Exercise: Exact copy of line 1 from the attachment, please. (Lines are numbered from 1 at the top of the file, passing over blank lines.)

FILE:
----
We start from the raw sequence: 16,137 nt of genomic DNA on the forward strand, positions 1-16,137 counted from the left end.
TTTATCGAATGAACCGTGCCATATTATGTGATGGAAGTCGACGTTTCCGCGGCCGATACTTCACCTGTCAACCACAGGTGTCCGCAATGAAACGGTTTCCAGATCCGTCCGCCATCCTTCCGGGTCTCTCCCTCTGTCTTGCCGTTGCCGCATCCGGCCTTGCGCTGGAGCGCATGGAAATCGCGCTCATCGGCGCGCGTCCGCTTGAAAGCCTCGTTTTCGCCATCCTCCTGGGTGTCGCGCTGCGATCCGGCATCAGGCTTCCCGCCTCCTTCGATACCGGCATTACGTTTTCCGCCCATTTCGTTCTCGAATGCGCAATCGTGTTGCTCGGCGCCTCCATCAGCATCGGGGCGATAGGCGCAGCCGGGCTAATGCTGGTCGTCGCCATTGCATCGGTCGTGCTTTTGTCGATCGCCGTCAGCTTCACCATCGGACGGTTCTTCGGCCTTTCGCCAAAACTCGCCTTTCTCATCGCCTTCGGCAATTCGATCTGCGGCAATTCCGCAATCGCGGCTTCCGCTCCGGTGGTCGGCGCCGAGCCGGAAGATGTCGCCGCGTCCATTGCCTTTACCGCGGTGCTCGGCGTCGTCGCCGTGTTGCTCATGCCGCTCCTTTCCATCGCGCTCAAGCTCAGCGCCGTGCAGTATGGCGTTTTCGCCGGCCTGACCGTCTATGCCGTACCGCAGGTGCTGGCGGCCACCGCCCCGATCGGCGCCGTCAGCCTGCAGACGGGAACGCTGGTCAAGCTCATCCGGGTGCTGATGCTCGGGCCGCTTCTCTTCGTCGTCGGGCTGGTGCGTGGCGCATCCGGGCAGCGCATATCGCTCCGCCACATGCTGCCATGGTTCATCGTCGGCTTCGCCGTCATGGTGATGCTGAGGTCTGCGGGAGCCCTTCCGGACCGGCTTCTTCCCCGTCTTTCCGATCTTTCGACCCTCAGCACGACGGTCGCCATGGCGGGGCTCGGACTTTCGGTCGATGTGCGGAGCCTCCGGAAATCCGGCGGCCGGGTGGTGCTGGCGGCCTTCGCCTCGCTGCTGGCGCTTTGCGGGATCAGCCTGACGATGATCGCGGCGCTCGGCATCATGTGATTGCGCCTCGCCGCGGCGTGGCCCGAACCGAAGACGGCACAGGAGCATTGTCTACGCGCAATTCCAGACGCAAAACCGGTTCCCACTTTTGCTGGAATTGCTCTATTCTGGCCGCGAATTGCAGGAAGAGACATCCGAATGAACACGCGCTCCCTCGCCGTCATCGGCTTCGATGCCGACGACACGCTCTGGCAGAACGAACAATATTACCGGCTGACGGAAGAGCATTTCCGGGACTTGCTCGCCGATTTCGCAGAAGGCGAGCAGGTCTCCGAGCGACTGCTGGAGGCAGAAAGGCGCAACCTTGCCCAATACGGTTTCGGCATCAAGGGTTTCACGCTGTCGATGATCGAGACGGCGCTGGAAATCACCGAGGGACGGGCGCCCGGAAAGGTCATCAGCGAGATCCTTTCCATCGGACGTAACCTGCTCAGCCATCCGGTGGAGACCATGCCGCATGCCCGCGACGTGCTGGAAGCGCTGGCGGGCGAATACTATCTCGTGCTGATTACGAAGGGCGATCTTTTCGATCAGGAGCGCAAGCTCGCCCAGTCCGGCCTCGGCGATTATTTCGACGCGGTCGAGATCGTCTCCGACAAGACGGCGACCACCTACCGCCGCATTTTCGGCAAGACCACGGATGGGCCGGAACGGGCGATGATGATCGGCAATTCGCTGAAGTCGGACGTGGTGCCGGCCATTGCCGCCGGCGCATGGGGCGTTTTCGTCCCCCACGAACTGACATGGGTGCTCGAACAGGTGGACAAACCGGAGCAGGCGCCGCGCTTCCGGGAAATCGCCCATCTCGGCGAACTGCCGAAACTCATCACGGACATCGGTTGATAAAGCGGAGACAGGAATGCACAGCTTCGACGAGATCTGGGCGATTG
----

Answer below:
We start from the raw sequence: 16,137 nt of genomic DNA on the forward strand, positions 1-16,137 counted from the left end.